Detached sales activity boosts February housing market
After the first two months of the year, Calgary’s detached sector continues to drive a slow transition in the housing market. February sales totaled 1,342 units, which is still 19 per cent below long-term averages, but an improvement over the past two years.
As sales kept trending upward, detached inventory levels continued to ease in February. These conditions caused months of supply to fall to 2.4 months, putting less downward pressure on pricing. Unadjusted detached benchmark prices totaled $501,900 in February, which is one per cent lower than prices recorded last year, but slightly higher than January figures.
“There seems to be a new sense of optimism these days,” said CREB® president David P. Brown. “Some sellers are feeling upbeat about the changing landscape and the improved chances of selling their home. Other people are looking at the spring market with caution and wondering if we’re going to see a higher than expected surge of listings. While there’s less product on the market right now, sellers still need to be realistic with their pricing.”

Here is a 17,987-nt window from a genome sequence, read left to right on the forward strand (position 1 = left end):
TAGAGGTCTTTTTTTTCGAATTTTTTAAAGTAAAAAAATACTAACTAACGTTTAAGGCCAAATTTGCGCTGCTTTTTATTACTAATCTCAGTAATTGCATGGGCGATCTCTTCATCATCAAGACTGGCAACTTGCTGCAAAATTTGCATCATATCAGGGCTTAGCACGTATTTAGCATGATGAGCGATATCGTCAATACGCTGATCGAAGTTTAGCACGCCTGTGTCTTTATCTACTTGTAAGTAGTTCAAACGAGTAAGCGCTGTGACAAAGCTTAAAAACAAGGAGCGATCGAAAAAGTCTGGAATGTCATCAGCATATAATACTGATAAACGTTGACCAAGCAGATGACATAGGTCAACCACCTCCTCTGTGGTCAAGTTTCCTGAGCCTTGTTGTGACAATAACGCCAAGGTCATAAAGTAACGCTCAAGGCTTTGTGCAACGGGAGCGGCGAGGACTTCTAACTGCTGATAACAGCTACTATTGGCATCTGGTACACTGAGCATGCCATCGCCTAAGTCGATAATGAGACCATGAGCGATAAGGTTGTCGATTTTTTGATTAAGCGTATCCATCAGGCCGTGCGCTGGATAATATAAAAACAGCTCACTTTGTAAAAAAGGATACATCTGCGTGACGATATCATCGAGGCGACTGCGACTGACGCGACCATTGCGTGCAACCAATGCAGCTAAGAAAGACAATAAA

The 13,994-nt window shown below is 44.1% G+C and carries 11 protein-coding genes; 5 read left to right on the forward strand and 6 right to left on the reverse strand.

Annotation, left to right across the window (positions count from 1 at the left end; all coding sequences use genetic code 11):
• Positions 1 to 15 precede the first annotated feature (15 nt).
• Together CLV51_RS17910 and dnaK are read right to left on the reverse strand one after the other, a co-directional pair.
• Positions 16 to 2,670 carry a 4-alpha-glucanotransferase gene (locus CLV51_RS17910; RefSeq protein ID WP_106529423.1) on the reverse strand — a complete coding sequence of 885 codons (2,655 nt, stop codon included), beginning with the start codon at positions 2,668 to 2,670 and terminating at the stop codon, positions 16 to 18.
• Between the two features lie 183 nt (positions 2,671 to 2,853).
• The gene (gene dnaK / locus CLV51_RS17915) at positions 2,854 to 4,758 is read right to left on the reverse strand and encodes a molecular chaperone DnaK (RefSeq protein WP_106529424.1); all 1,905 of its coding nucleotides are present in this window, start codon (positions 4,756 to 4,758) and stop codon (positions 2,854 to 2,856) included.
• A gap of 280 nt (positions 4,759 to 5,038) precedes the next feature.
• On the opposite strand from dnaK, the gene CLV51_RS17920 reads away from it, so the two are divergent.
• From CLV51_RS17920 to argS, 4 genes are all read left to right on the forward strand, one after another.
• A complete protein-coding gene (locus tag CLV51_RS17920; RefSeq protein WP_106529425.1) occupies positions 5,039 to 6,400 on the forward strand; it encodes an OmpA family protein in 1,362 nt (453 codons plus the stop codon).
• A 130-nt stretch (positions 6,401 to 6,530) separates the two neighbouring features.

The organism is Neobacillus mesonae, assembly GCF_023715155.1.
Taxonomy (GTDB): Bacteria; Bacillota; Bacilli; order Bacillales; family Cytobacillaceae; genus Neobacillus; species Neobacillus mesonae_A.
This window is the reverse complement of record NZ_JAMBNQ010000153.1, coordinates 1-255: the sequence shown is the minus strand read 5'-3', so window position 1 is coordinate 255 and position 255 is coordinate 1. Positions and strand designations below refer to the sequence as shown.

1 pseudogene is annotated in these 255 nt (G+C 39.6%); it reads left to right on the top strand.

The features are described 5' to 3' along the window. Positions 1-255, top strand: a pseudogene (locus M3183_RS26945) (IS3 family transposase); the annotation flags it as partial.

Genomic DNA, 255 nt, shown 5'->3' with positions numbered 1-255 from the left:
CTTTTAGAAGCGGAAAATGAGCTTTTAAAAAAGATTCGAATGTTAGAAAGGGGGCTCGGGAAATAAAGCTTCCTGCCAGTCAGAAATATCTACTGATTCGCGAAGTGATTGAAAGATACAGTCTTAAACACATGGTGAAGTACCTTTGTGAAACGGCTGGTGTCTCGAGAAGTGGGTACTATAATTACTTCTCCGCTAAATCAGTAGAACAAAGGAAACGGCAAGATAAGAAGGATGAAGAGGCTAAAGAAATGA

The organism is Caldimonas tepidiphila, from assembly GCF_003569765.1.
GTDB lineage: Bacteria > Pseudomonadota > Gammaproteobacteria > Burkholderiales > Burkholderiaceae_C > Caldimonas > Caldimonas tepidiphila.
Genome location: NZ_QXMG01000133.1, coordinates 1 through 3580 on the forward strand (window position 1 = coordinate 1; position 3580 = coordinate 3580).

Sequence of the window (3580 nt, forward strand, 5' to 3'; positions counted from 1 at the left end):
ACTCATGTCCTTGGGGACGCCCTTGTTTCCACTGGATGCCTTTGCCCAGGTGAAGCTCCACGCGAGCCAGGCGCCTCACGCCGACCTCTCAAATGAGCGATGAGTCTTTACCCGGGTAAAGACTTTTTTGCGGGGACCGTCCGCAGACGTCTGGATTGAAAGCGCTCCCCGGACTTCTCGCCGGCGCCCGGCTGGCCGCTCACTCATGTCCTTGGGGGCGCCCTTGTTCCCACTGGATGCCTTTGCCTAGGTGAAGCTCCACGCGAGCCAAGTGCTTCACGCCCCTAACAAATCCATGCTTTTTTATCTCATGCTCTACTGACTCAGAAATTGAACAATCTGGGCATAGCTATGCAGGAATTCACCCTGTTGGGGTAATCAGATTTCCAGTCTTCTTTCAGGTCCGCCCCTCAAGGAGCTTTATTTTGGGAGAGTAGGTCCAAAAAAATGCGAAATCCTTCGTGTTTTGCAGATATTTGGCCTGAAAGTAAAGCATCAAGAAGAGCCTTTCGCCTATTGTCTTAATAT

The amount of excess inventory eased in the overall market in February, setting the stage for a transition to a more stable market this year. Months of supply totaled 3.4 months, down from five months over last February. At the same time, the sales-to-new-listings ratio trended from a near record February low of 39 per cent last year to 55 per cent this February.
With sales improving and new listings and inventories contracting—two key measures of market balance, there’s good evidence to show that the housing market has started a trend toward more balanced conditions.
“The transition in the housing market appears to be underway,” said CREB® chief economist Ann-Marie Lure. “However, it is important to note that this change is primarily being driven by improvements in the detached market and stability in the labour market.”